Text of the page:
Sunday, July 5, 2009

Should we eliminate combination products that contain acetaminophen?

So many combination products contain acetaminophen. You'll find them in prescription drugs (like Vicodin and Percocet) as well as in many over-the-counter (OTC) cough/cold medicines. For instance, Nyquil has an equivalent dose of 1000 mg of Tylenol (acetaminophen). If someone took Nyquil for a cold and then took some additional Tylenol for a headache, he could have a serious liver problem in a few days from a Tylenol overdose. Many people don't look at the ingredients of cold/cough medicines and they also don't realize that acetaminophen = Tylenol (just a different name).

Now, the FDA panel focused on prescription combination products that contain acetaminophen. Why? Because the data shows that acetaminophen-related overdoses occur mainly with prescription drugs. Maybe that's because some people are taking Vicodin and Percocet for drug-abuse problems and they're more prone to suicidal tendencies. Perhaps some people are "popping pain pills" to relieve intractable pain.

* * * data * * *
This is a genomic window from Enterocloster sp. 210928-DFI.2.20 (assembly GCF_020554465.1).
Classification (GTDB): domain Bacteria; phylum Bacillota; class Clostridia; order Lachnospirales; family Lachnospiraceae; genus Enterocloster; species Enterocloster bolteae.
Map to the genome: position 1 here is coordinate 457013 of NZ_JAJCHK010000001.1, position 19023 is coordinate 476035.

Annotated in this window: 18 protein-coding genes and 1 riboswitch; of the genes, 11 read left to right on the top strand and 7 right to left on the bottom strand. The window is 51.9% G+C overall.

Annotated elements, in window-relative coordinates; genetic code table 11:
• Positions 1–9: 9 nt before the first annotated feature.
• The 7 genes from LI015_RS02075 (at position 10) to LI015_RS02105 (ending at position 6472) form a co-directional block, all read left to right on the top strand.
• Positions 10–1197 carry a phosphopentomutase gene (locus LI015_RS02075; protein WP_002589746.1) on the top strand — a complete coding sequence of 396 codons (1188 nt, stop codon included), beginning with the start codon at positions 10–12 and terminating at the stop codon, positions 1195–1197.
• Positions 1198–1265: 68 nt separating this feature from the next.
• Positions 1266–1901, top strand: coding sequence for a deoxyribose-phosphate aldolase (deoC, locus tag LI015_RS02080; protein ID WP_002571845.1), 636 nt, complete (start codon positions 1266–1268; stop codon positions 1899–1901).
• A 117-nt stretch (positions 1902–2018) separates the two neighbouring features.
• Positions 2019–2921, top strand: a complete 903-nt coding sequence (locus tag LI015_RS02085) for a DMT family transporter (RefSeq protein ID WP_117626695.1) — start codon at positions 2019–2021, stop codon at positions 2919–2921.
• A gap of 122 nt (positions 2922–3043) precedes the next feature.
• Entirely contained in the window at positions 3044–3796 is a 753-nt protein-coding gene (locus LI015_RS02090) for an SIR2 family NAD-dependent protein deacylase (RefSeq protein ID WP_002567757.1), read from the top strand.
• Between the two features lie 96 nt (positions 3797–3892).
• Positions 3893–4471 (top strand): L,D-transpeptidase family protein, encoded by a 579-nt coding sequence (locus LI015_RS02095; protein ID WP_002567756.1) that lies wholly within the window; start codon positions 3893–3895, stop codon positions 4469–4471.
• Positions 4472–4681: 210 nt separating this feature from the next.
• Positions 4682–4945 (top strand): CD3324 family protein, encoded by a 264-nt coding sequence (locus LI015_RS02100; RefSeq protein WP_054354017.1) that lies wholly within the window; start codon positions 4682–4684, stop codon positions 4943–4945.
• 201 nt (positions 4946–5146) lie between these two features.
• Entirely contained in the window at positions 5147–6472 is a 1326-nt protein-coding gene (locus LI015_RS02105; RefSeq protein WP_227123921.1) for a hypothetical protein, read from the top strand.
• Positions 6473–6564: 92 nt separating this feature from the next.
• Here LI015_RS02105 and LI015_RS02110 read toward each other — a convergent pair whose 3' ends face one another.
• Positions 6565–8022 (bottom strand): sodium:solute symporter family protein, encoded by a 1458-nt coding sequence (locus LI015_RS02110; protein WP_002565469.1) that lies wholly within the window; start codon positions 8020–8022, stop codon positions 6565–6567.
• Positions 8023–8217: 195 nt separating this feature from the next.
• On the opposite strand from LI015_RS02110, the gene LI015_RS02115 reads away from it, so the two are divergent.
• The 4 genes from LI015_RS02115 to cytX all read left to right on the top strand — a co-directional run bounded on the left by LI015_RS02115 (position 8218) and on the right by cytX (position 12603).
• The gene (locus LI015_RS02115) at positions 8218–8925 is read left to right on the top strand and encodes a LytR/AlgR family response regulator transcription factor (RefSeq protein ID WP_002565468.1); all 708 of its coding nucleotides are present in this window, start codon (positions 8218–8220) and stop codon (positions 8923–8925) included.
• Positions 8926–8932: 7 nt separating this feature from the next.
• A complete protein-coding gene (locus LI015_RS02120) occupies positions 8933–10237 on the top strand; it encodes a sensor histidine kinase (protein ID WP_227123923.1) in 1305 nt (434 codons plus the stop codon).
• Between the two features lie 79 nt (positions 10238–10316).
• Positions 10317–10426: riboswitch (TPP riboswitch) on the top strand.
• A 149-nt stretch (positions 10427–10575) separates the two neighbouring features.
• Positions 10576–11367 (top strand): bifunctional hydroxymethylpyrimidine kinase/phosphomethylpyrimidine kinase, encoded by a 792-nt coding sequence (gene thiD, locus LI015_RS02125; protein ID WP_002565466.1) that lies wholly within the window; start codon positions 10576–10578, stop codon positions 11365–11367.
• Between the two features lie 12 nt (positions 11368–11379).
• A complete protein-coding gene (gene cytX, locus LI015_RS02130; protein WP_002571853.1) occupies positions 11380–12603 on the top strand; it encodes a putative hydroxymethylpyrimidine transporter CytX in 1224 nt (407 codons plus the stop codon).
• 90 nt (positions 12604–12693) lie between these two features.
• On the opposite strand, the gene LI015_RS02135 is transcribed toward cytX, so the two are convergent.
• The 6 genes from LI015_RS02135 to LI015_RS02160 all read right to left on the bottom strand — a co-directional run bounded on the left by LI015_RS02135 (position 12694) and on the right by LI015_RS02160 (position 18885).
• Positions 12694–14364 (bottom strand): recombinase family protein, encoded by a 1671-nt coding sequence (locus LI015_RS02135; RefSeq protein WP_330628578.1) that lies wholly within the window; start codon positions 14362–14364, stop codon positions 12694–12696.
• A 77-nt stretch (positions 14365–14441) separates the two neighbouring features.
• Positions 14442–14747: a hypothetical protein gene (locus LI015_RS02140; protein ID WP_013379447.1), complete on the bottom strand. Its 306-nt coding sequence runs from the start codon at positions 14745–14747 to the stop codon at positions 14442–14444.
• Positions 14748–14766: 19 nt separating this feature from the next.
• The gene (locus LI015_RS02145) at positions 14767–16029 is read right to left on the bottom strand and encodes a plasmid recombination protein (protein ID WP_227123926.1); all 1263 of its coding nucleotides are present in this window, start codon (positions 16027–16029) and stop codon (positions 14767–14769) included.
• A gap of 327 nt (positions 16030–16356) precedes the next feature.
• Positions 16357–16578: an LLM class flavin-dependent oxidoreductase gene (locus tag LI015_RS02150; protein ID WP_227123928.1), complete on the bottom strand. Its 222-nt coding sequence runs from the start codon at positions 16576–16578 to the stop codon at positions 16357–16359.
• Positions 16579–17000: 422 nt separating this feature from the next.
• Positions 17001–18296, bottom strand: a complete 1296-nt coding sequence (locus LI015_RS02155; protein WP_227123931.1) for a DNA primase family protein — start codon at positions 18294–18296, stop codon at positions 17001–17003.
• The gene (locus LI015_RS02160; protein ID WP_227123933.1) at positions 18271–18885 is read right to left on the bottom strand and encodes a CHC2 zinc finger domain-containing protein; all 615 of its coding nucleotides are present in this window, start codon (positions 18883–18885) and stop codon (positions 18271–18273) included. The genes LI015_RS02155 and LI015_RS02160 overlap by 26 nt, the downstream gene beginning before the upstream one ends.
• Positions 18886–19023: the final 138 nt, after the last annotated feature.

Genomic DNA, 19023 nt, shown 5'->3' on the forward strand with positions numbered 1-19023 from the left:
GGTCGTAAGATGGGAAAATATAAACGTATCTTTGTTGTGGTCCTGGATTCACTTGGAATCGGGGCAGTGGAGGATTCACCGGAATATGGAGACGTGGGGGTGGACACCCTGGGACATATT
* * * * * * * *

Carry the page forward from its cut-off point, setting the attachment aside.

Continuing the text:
Regardless, I think that if we're going to change combination prescription drugs, then we should also re-evaluate combination OTC products that contain acetaminophen. Otherwise, consumers may get the wrong message. My hope is that we simply improve labeling and public health awareness but that all the products still remain available.

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